So You’ve Suffered a Sports Injury—Now What?
Maybe it starts with a little twinge you feel in the back of your leg as you change directions on the tennis court. Or a giant yelp of pain after an awkward stumble on the soccer pitch twists and sprains your ankle.
Of course, it doesn’t have to happen in an instant. Some sports injuries emerge slowly over time. Every morning when you get out of bed, your heel hurts a little more. And although you used to be able to pack in a five-mile run before breakfast, now your feet are aching too much to continue just a few blocks from home.
Sports injuries come in all shapes and sizes, from nagging pain to serious trauma. How you deal with them not only determines how long you’ll be in pain and how much your athletic performance will be limited, but also how likely you are to face long-term complications like arthritis, ankle instability, or frequent re-injury.
Obviously, if your injury is an acute trauma—say, a broken ankle—you’re not going to be doing much walking, let alone playing, after the incident. Those with chronic and nagging pain, however, are frequently tempted to ignore it, keep playing, and hope it goes away.
Don’t make that mistake! If it hurts, or limiting what you can do on a field, it needs attention. Listen to your body.
The first order of business if there is a serious trauma—something like a broken bone or bad sprain—is to stop the bleeding and get to the emergency room as quickly as possible. For chronic injuries, you should follow the RICE protocol:
- Rest. Stop playing, or performing any activities that cause discomfort. You only risk worsening the injury.
- Ice. Cold therapy reduces swelling and internal bleeding and dulls pain. Just be sure that you aren’t applying ice directly to the skin (keep it wrapped in a thin cloth or towel), and you aren’t icing an injury for more than about 15 minutes at a time, no more than once per hour.
- Compression. As with ice, this reduces swelling and accelerates healing. Elastic bandages, compression sleeves, even wrapped cloth will do here. The injury should be wrapped firmly, but not so tight that it cuts off circulation.
- Elevation. Keep the injured foot elevated as much and as often as possible. This is another way to control swelling and make it easier for the blood to make its way back to the heart. Prop it up above heart level when you sleep.
There’s one other important component here—you should contact a foot specialist like Dr. Tom Truong for follow-up evaluation and care.
Treating Your Sports Injury
At the Kansas Foot Center, we have many treatment options at several levels of care. This allows us to develop an appropriate treatment plan that makes sense for you individually, whether you’re a recreational runner or competitive athlete.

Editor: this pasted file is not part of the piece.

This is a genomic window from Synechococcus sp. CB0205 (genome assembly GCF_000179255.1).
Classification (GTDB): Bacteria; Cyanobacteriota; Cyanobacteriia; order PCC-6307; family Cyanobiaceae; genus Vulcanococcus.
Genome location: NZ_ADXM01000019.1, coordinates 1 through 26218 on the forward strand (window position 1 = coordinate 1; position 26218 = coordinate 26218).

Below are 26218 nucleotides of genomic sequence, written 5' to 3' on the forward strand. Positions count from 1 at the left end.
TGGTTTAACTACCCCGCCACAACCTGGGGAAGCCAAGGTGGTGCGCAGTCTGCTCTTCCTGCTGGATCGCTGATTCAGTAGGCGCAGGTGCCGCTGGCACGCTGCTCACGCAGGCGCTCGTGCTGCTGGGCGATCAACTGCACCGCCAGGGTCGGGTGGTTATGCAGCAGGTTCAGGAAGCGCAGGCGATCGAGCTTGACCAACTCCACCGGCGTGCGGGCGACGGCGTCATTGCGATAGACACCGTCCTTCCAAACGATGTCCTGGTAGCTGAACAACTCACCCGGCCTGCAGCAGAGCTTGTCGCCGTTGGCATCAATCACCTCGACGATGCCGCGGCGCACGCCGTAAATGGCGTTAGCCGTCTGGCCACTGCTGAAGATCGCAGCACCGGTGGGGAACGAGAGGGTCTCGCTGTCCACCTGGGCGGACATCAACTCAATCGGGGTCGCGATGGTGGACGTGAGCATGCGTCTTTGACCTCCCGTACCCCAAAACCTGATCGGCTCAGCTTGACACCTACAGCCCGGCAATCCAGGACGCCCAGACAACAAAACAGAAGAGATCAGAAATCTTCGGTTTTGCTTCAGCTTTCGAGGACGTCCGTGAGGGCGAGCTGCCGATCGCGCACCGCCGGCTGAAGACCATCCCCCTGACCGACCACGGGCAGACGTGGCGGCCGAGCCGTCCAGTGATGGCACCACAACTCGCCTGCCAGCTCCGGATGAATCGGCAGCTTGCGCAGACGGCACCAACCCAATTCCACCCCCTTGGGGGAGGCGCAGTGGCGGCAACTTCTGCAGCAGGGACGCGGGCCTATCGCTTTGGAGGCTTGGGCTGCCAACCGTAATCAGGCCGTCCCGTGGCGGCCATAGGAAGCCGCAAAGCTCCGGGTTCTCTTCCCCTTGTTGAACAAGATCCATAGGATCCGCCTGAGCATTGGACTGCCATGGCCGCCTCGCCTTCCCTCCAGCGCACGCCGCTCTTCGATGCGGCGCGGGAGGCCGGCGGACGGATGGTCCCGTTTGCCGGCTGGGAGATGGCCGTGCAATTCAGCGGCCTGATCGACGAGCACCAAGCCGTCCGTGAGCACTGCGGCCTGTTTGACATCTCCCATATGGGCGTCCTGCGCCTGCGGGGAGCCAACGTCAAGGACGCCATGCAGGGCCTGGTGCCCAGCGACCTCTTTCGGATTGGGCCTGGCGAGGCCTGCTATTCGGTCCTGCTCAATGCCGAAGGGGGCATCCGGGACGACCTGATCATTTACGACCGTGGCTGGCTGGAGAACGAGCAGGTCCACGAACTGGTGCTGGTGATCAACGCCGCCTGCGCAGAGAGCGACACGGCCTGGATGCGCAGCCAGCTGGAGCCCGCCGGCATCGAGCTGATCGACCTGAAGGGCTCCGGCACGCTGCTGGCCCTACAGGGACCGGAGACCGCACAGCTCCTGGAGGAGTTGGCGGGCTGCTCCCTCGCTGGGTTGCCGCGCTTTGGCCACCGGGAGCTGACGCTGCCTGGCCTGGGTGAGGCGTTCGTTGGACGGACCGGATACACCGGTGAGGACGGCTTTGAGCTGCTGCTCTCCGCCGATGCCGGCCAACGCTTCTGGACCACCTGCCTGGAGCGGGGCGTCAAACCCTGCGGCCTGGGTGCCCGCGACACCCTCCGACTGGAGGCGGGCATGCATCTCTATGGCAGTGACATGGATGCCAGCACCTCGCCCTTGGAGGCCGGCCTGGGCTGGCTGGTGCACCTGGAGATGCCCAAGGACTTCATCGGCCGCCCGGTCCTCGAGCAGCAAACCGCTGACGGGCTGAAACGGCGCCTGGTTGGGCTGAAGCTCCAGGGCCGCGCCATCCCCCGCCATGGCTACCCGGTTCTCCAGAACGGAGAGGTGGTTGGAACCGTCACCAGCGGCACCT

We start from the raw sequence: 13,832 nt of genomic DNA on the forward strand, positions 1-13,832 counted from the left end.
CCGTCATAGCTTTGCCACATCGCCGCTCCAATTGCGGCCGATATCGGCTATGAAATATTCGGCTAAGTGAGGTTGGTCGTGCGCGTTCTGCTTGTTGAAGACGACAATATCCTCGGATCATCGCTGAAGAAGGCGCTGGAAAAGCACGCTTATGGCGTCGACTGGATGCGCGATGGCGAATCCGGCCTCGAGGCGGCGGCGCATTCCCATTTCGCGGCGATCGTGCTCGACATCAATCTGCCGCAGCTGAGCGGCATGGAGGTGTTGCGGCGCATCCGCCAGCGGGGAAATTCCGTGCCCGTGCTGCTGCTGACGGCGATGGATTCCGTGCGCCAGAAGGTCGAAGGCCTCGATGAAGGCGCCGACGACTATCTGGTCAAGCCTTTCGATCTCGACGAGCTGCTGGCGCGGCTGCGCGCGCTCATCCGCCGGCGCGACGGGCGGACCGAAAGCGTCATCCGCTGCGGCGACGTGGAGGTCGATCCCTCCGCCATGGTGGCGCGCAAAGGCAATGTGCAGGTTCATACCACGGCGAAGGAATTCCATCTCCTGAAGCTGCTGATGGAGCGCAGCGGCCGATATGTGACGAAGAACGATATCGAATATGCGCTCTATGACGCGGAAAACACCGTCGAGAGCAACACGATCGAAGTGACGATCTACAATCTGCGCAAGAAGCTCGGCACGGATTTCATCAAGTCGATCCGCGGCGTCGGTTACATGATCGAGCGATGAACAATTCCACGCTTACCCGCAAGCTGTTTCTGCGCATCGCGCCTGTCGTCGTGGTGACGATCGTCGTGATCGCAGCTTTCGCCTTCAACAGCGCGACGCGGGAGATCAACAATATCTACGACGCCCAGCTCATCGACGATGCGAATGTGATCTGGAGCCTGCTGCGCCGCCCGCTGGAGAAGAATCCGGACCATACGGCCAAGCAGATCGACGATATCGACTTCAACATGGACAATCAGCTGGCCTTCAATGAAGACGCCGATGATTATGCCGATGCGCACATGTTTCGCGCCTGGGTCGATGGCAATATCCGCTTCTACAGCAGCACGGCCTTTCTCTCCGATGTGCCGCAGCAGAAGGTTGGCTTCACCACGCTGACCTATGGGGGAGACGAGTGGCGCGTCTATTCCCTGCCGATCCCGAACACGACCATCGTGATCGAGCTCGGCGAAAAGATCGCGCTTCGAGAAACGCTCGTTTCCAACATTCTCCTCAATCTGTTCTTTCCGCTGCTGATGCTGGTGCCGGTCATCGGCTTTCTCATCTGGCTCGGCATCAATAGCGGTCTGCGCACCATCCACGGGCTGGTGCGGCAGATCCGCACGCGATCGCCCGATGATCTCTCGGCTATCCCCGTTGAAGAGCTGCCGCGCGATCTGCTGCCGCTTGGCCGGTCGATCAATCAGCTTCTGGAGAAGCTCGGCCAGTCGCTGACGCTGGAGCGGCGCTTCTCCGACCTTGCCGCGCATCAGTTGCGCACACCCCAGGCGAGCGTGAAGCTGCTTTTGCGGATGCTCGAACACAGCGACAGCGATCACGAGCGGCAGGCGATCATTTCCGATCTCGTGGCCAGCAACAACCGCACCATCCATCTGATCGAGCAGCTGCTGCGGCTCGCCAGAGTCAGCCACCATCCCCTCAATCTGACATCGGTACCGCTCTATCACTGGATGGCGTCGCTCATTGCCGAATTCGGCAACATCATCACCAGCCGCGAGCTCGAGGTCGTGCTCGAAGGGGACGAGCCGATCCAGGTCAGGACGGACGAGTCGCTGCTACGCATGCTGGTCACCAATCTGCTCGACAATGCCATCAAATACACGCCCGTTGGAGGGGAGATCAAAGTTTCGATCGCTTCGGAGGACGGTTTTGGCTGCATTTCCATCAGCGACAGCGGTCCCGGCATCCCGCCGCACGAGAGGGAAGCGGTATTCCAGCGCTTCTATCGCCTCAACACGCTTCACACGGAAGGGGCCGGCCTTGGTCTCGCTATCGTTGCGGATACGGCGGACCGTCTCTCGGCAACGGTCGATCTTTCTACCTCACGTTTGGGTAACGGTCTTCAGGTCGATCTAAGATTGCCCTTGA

We start with a thorough examination and diagnosis of your problem. This may include X-rays or other testing. It’s important to get this part right, because often very different types of sports injuries can present very similar symptoms, or even “hide” one another. For example, it isn’t always easy to tell whether an ankle is broken, or simply has a very bad sprain. But a broken ankle demands extra protection and attention.
Basic Care Options
Traditional care options for sports injuries may include the following. Obviously, the nature of your injury will determine which of these may be necessary or appropriate:
- Taking time off from physical activity and allowing the soft tissue swelling and pain to heal.
- Immobilizing an at-risk bone or ankle via a cast, walking boot, or special shoe for additional protection during the healing process.
- Stretches and exercises to relax a tight or swollen tendon or muscle, as well as for rehabilitation after the injury heals.
- Wearing a prefabricated or custom orthotic inside your shoes to cushion, support, and reposition your feet.
- Surgery may be necessary to repair or reset a broken bone or connective tissues that have sustained heavy damage—for example, an Achilles tendon tear.
Advanced Treatments for High Performance Athletes
For athletes looking to recover and return to their teams as quickly as possible, the prospect of waiting several weeks for a soft tissue injury to heal (or worse, getting shut down for several months after surgery) doesn’t sound very appealing.
Although these two technologies work in different ways (and feel free to learn more about them by clicking the links above), the key takeaway is that both are effective tools for stimulating circulation, cellular growth, and repair. In short, they help your body do a better job of repairing itself. Incorporating them into a treatment and/or rehab plan can drastically reduce the total recovery time.
We’ll say it again—while we know how much you love to play, delaying treatment is playing with fire. It’s better to get your injury checked out and treated properly, so you can get back in the game safely, quickly, and at full speed.
To schedule your appointment with the Kansas Foot Center in Wichita, give us a call today at (866) 222-5177.